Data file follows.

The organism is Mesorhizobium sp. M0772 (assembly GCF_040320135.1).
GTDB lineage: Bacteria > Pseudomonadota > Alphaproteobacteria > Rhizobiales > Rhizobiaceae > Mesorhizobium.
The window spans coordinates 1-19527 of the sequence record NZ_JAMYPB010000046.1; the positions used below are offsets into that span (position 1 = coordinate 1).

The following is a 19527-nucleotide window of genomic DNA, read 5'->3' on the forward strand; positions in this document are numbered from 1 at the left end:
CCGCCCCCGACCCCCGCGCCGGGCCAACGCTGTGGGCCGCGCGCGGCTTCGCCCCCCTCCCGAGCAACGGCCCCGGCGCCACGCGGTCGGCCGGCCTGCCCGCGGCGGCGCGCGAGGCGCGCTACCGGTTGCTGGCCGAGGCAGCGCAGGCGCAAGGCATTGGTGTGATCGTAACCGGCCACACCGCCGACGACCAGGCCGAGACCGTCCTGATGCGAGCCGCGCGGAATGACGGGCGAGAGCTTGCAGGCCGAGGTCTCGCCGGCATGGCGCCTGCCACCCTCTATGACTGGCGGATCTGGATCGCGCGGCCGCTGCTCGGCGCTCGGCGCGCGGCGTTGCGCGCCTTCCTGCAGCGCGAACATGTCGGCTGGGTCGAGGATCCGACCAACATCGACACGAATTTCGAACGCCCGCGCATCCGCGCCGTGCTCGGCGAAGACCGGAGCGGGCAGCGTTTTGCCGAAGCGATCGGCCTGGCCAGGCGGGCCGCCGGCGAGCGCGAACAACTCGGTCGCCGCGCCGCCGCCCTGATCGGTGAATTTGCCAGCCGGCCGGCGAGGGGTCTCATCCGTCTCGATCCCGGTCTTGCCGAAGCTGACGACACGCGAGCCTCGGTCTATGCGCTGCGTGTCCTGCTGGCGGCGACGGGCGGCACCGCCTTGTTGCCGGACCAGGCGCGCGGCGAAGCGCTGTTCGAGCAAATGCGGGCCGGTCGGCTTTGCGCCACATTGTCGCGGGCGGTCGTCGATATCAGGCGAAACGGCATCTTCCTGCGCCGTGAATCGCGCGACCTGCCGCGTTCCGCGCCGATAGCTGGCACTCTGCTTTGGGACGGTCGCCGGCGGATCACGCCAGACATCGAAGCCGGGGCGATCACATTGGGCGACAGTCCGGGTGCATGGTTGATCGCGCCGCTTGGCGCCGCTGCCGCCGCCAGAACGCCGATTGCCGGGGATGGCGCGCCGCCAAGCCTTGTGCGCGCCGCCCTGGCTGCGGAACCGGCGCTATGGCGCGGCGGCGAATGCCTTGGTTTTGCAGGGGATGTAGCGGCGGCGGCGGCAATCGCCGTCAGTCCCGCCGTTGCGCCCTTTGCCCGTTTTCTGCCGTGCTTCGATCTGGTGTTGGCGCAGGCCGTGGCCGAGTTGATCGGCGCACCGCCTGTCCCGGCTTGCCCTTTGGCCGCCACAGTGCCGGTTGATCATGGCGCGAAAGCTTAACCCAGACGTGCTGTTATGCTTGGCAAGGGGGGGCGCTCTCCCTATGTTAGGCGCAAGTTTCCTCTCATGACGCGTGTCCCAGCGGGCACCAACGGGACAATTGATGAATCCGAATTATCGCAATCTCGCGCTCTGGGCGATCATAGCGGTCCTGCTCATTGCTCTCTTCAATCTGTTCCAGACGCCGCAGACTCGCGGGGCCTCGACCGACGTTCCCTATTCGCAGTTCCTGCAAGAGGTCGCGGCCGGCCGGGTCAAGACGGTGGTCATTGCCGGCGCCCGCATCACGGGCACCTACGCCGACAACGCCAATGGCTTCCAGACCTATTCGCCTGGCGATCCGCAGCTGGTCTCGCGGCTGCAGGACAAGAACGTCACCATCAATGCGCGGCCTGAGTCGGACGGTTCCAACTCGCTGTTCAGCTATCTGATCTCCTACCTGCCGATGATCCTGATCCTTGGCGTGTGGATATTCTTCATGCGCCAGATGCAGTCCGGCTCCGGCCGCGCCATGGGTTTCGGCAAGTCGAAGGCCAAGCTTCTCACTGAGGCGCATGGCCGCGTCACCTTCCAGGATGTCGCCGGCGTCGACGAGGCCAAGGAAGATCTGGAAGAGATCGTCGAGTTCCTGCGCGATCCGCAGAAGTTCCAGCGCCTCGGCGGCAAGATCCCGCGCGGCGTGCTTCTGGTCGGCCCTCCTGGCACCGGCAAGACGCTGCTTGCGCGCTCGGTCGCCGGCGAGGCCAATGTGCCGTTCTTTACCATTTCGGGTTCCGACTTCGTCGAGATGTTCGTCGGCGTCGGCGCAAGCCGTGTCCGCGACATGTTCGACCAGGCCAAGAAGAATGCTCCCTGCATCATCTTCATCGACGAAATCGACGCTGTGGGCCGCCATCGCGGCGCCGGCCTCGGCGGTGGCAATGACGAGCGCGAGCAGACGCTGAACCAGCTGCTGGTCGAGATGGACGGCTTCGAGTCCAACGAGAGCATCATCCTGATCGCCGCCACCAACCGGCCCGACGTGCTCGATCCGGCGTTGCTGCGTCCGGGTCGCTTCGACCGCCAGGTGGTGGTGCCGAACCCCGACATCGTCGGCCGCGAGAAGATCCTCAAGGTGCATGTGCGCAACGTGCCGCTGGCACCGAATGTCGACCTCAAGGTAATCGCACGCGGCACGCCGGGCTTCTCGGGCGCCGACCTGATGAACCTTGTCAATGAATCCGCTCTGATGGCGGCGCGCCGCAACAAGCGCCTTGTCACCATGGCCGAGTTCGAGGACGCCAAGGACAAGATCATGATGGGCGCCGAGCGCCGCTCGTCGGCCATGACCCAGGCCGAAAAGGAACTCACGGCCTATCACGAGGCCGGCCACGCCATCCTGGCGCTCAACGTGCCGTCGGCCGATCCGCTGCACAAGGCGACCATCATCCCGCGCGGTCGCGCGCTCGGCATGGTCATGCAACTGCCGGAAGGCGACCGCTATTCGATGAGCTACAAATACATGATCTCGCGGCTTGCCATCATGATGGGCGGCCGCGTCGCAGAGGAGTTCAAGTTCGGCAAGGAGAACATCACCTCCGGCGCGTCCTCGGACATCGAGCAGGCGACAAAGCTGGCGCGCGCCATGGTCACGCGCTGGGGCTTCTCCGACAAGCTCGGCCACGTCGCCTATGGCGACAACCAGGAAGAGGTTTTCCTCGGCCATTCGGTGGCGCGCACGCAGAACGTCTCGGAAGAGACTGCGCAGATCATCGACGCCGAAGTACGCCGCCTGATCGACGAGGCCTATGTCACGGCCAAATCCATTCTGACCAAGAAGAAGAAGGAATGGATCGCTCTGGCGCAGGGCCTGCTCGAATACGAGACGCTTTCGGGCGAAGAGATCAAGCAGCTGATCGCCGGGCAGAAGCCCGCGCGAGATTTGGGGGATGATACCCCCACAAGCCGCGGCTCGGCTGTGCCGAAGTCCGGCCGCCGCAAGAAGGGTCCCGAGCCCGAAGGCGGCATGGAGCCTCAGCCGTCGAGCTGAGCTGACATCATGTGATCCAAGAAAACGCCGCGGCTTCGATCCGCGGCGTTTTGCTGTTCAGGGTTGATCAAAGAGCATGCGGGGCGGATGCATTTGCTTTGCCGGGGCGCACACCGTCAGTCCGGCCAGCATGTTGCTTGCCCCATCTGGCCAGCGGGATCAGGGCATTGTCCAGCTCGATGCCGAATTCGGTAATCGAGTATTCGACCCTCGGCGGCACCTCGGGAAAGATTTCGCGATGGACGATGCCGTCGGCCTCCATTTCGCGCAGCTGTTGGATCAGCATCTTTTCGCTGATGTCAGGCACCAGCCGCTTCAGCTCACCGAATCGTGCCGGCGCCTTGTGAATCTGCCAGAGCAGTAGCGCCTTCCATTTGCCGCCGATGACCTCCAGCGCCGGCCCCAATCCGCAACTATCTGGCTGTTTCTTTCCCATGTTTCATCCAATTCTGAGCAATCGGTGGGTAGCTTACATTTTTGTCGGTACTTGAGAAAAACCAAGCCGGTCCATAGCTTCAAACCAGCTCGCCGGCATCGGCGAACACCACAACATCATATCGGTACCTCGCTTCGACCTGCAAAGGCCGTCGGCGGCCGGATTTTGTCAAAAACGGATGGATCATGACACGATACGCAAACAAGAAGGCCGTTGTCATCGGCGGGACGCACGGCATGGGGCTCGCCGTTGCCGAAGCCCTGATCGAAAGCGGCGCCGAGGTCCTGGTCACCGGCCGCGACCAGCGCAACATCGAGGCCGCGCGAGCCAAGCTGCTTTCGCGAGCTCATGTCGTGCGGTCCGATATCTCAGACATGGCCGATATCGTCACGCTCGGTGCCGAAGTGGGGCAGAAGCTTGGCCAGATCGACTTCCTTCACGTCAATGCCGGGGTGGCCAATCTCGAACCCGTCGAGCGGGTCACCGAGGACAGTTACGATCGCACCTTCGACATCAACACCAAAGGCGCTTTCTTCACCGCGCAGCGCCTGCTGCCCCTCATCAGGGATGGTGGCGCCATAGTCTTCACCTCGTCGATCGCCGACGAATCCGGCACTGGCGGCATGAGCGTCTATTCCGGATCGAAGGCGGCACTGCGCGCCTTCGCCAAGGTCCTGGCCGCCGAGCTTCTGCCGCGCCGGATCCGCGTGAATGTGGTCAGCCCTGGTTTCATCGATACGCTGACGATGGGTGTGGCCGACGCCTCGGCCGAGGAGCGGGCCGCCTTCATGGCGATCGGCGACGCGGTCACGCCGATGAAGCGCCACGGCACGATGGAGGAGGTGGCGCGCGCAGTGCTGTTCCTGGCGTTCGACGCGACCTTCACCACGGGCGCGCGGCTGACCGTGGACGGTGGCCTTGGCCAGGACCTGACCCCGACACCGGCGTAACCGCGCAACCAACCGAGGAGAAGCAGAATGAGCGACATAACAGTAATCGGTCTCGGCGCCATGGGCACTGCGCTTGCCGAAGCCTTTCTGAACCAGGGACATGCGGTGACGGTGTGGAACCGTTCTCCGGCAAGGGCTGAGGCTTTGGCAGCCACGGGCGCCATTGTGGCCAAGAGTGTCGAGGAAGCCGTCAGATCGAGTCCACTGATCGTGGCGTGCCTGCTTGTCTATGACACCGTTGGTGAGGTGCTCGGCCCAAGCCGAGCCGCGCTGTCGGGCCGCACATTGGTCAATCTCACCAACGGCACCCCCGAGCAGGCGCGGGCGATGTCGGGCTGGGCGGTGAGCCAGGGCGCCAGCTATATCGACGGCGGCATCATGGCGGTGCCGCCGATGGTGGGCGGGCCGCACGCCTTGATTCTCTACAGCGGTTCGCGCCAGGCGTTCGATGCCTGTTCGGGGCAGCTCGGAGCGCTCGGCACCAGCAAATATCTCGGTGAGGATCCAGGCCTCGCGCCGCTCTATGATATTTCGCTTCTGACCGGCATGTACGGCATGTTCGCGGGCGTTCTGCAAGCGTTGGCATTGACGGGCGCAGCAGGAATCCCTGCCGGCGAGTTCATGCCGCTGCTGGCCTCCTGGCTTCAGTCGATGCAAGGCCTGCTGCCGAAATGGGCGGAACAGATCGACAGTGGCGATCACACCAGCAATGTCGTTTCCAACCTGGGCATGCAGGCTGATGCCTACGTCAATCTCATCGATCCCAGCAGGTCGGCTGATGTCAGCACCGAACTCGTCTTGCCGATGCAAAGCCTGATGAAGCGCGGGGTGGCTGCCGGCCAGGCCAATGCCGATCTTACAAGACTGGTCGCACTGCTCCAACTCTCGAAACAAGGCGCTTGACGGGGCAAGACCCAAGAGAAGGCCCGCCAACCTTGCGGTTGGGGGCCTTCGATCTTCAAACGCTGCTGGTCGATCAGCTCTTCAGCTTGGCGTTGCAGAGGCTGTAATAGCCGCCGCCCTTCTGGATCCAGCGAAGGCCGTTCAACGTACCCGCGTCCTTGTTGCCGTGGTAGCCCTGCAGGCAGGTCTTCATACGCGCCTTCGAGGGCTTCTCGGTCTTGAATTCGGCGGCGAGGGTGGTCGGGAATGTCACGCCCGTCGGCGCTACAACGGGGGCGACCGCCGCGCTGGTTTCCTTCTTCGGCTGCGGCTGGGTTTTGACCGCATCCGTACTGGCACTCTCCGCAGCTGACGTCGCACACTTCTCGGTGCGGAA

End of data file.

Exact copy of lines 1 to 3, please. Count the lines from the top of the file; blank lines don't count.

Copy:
The organism is Mesorhizobium sp. M0772 (assembly GCF_040320135.1).
GTDB lineage: Bacteria > Pseudomonadota > Alphaproteobacteria > Rhizobiales > Rhizobiaceae > Mesorhizobium.
The window spans coordinates 1-19527 of the sequence record NZ_JAMYPB010000046.1; the positions used below are offsets into that span (position 1 = coordinate 1).